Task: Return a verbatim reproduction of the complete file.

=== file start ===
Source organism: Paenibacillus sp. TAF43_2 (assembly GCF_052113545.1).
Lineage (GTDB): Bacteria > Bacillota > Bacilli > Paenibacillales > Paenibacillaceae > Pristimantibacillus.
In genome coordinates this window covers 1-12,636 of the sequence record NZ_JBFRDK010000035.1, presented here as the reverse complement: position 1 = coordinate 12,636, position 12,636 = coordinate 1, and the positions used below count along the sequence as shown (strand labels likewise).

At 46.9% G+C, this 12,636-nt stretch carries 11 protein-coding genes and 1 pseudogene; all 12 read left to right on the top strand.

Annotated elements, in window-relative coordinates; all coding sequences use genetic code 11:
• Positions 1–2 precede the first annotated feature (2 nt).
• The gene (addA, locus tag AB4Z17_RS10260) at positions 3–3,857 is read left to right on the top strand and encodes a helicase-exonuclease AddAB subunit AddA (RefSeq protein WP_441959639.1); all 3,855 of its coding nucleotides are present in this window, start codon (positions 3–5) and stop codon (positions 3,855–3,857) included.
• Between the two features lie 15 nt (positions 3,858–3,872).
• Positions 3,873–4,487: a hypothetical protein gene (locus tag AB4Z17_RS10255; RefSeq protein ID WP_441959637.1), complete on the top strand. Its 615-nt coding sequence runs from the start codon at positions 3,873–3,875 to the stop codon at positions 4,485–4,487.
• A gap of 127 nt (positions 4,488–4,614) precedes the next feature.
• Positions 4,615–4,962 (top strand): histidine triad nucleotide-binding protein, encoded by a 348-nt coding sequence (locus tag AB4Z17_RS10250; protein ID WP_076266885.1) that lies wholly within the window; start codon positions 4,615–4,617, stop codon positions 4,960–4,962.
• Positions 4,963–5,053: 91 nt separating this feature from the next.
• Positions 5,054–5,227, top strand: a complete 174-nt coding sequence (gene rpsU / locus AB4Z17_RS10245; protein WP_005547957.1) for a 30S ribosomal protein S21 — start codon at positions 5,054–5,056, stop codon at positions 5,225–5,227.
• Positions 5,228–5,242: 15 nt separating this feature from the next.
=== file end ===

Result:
Source organism: Paenibacillus sp. TAF43_2 (assembly GCF_052113545.1).
Lineage (GTDB): Bacteria > Bacillota > Bacilli > Paenibacillales > Paenibacillaceae > Pristimantibacillus.
In genome coordinates this window covers 1-12,636 of the sequence record NZ_JBFRDK010000035.1, presented here as the reverse complement: position 1 = coordinate 12,636, position 12,636 = coordinate 1, and the positions used below count along the sequence as shown (strand labels likewise).

At 46.9% G+C, this 12,636-nt stretch carries 11 protein-coding genes and 1 pseudogene; all 12 read left to right on the top strand.

Annotated elements, in window-relative coordinates; all coding sequences use genetic code 11:
• Positions 1–2 precede the first annotated feature (2 nt).
• The gene (addA, locus tag AB4Z17_RS10260) at positions 3–3,857 is read left to right on the top strand and encodes a helicase-exonuclease AddAB subunit AddA (RefSeq protein WP_441959639.1); all 3,855 of its coding nucleotides are present in this window, start codon (positions 3–5) and stop codon (positions 3,855–3,857) included.
• Between the two features lie 15 nt (positions 3,858–3,872).
• Positions 3,873–4,487: a hypothetical protein gene (locus tag AB4Z17_RS10255; RefSeq protein ID WP_441959637.1), complete on the top strand. Its 615-nt coding sequence runs from the start codon at positions 3,873–3,875 to the stop codon at positions 4,485–4,487.
• A gap of 127 nt (positions 4,488–4,614) precedes the next feature.
• Positions 4,615–4,962 (top strand): histidine triad nucleotide-binding protein, encoded by a 348-nt coding sequence (locus tag AB4Z17_RS10250; protein ID WP_076266885.1) that lies wholly within the window; start codon positions 4,615–4,617, stop codon positions 4,960–4,962.
• Positions 4,963–5,053: 91 nt separating this feature from the next.
• Positions 5,054–5,227, top strand: a complete 174-nt coding sequence (gene rpsU / locus AB4Z17_RS10245; protein WP_005547957.1) for a 30S ribosomal protein S21 — start codon at positions 5,054–5,056, stop codon at positions 5,225–5,227.
• Positions 5,228–5,242: 15 nt separating this feature from the next.